At some point in the life of a lawyer or cop show, you can expect to see a death-row story. The race to either free an innocent man or prove a wrongdoer’s guilt is a natural for hour-long dramas. (Heck, even Grey’s Anatomy covered the topic memorably a few years ago when Meredith witnessed the execution of a former patient.)

Few lawyer shows do the death-row story as well as this week’s The Good Wife, however. And not just because Barry Scheck, founder of The Innocence Project, makes a cameo appearance as himself (the political cameo being a TGW specialty). Mainly, it’s the nuanced way that characters examine what they believe in, what’s really important to them. And because TGW rarely goes for pat answers, you don’t even know till the last minute how it will come out. Will the man be executed?

The story takes place over the course of nine hours (also the episode’s title). It’s the amount of time the Lockhart-Gardner-Bond team has to stop the execution of Carter Wright, who has sat on death row for 10 years, found guilty for the arson death of his wife. His appeals have nearly run out, and Diane (looking exceptionally ninja-sleek in a severe black outfit) waits with the man to see if the firm’s last-ditch efforts will pay off.

One of the things that makes this episode work so well is the lack of political discourse on the death penalty. Even with the uber-liberal Diane on the case, the story instead unfolds as a near-real-time thriller. Viewers are left to draw their own conclusions (though the presence of Scheck might be a tip-off as to the writers’ feelings).

Multiple cliffhangers include: Will Alicia be able to write an addendum to their appeal that causes a judge to halt the execution? Will Kalinda get an affidavit from the original arson investigator that says changes in arson science throw Wright’s guilt into doubt? Will the prison’s warden find a new supply of one of the drugs necessary for the lethal injection cocktail? Will Wright’s estranged daughter make it to the prison in time to see her father before he dies?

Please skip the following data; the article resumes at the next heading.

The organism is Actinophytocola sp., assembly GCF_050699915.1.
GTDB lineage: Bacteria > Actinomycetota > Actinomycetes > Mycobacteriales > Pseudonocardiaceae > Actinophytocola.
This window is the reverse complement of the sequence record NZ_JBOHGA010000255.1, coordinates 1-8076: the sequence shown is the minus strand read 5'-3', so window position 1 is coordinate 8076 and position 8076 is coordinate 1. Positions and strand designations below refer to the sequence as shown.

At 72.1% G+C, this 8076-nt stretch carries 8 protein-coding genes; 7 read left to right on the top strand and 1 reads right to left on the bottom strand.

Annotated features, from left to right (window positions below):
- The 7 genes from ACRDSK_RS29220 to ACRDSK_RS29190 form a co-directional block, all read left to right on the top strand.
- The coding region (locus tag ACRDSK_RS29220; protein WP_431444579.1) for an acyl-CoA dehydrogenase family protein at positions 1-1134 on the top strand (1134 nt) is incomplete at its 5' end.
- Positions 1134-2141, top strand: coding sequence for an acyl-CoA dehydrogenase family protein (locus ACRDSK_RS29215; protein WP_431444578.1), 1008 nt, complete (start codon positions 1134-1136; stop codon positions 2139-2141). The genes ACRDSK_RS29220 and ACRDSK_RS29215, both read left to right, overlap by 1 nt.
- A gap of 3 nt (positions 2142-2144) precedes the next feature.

The answers: Yes, yes, yes, and no (though a sympathetic guard lets the daughter see her father as he’s transferred from his cell). The ultimate question is, of course: Does Carter Wright get a new trial? The answer: yes.

The case forces Alicia to reassess her life from several angles. After all, what are her problems compared to those of a man who has nine hours to live? “Life has been playing tricks on me lately, and I think it’s best not to take it too seriously,” she tells a concerned Kalinda.

But she has a lot to think about: What about Will, whom she had a hot dream about at the opening of the episode? Should she stick with Peter? Has she forgiven him for his infidelity? This same question rears its ugly head during Peter’s first live debate with Glenn Childs and Wendy Scott-Carr that same day. (Peter’s profane response about family-related queries brings the debate to a crashing halt, but we won’t see the aftermath till a later episode.)

At the show’s end, Zach and his friend Neesa congratulate Alicia on her victory. Zach tries to take advantage of Mom’s good mood by telling her he wants to get an ear pierced, just like Brad Pitt. And Mom, he’s serious! The notion of what “serious” means to one person versus another causes Alicia break into a rare laugh.

Lots of good dialogue this week, but hands down the best lines are Alicia’s, as she pleads her case over the phone to an appellate-court judge. If there’s a chance Wright is innocent, he might call a new trial. But the judge questions whether he should accept the word of the arson investigator. After all, he changed his testimony so easily.

“But he didn’t so easily change his mind,” she says. “He changed his mind in the face of a man’s innocence. [Pause.] So much of my day is working between right and wrong. But this has to be right. To do this to a man — it has to be right.”

After Alicia hangs up, Kalinda tells her simply, “You did good.” Alicia’s not so sure — but it turns out Kalinda was right. Alicia (and the rest of the legal team) did indeed do good.

(Image courtesy of CBS)

Alison Stern-Dunyak

Contributing Writer, BuddyTV